Social Research Glossary
Citation reference: Harvey, L., 2012-20, Social Research Glossary, Quality Research International, http://www.qualityresearchinternational.com/socialresearch/
This is a dynamic glossary and the author would welcome any e-mail suggestions for additions or amendments. Page updated 19 December, 2019 , © Lee Harvey 2012–2020.
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Invisible college refers to intercommunicating scientific researchers who are working within a specified paradigm, or field of study that has some core issues in common.
Invisible college refers to a community of scientists. It is the name applied by some philosophers, sociologists and historians of science to loose-knit but intercommunicating scientific research groups operating within a paradigm. Invisible colleges are usually conceptualised as communicating groups forming an unofficial network with an upper limit of around one hundred members. Invisible colleges operate on an implicit circuit of institutions, summer schools, and research centres. They serve to confer prestige and facilitate communication by operating on an interpersonal level.
Invisible colleges serve to augment the development of a scientific discipline because personal contact contributes to the cumulative growth of knowledge. Those disciplines with little or no interpersonal relationships between researchers, it is argued, are characterised by linear rather than exponential growth.
While invisible colleges act as a communication network within a discipline they also serve to connect one research area to another, with research area leaders drawing on other disciplines. Invisible colleges tend to have such leaders who are usually highly productive and have an important role in recruiting and influencing other members. They tend to be highly flexible and essential for the cross-fertilisation of ideas. Thus they are quite distinct from the dogmatic leaders of a school.
Invisible colleges set norms of research orientation, of social interaction, of citation practice and of information utilisation. Invisible colleges, according to their proponents, are at the core of social structure of science, they act to constrain scientific work within a manageable framework whilst providing a forum for innovation and critique.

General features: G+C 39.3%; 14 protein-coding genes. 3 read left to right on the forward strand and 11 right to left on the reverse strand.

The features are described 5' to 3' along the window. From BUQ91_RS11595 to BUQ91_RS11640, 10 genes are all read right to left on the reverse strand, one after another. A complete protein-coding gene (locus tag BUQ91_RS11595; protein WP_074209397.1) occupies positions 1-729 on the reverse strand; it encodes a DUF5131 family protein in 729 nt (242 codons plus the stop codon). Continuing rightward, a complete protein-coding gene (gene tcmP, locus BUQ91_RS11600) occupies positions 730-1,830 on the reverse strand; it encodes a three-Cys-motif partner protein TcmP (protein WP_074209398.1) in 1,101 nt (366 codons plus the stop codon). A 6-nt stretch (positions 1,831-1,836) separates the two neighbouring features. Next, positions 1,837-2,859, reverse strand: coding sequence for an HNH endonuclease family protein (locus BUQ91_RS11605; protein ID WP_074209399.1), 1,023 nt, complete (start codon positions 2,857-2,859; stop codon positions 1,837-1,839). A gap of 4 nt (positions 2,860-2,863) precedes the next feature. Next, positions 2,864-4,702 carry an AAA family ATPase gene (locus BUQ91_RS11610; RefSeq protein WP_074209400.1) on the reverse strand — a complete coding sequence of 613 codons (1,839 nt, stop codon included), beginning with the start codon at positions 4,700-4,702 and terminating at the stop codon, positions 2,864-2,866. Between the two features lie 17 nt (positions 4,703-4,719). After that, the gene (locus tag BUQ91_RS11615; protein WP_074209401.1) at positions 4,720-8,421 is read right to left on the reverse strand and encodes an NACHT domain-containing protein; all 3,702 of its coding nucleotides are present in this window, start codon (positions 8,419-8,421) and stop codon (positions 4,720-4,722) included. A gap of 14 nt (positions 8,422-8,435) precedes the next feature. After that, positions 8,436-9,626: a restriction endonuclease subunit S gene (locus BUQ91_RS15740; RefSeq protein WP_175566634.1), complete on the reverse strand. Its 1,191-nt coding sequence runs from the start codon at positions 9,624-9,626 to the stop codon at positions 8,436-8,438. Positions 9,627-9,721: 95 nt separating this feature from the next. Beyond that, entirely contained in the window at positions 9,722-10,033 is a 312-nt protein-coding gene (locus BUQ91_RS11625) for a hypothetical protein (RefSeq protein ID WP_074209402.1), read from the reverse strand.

The invisible college thesis has been criticised for concentrating on the internal history of science. The model makes no attempt to widens its scope, to take into account the social milieu nor even the general scientific mileu except in as much as cross-fertilization is nesessary for progress. Progress in science is taken as self-evident, or, at best, as sophistication through puzzle solving. The model makes no attempt to explain how scientific work progresses other than to assume the paradigmatic thesis. It also assumes that the mechanism of cross-fertilization is self evident and operates only at the level of 'incorporatable ideas'. The approach ignores cross-fertilization that occurs at a more fundamental, epistemological level, and which is not so easily traceable through empirical study.
The invisible college approach, has suggested the importance of social groups but fails to explain adequately the process by which scientific knowledge grows. It ignores legitimation processes assuming that circulation of work within an invisible college constitutes, in itself, legitimation of research results and thus automatic inclusion into the realm of scientific knowledge. Similarly it ignores the way 'norms' in the group are enforced or become effective. It fails adequately to address the questions of why and how invisible colleges come into being. It is tacitly assumed that such a structure is somehow natural and that invisible colleges are necessary for rapid growth. Conversely, a rapidly growing science must be characterised by invisible colleges.
Crane (1972, p. 35) defines an invisible college:
as a communication network of a subgroup of researchers within a research area.
Tiegland (2003, p. 78) explains Diana Crane's approach:
Crane (1972) conducted an extensive study of 102 mathematics authors and 221 rural sociology authors in the United States in which she used both bibliometric methods and questionnaires to uncover emergent relationships through sociometric methods. Based on her findings, she proposes that scientists within a research field organize themselves into subgroups of informal networks of personal relationships, or invisible colleges that are characterized by strong ties based on informal collaboration. These invisible colleges are then linked to individuals within other research fields through weak ties by their members, thus facilitating the diffusion of information both to and from each field. A common language based on a similar orientation towards research facilitates communication between individuals from different fields. With regard to performance, Crane suggests that the position of a scientist in the invisible college impacts his or her awareness of existing research as well as how rapidly he or she obtains information. Furthermore, Crane found that productivity in terms of innovations and publications tended to be unevenly distributed, i.e., a small percentage of researchers were responsible for a large percentage of innovations and publications. Finally, Crane argues that invisible colleges have lifecycles, growing and fading depending on the state of the central scientific research problem.
Analysis of invisible college as a metascientific unit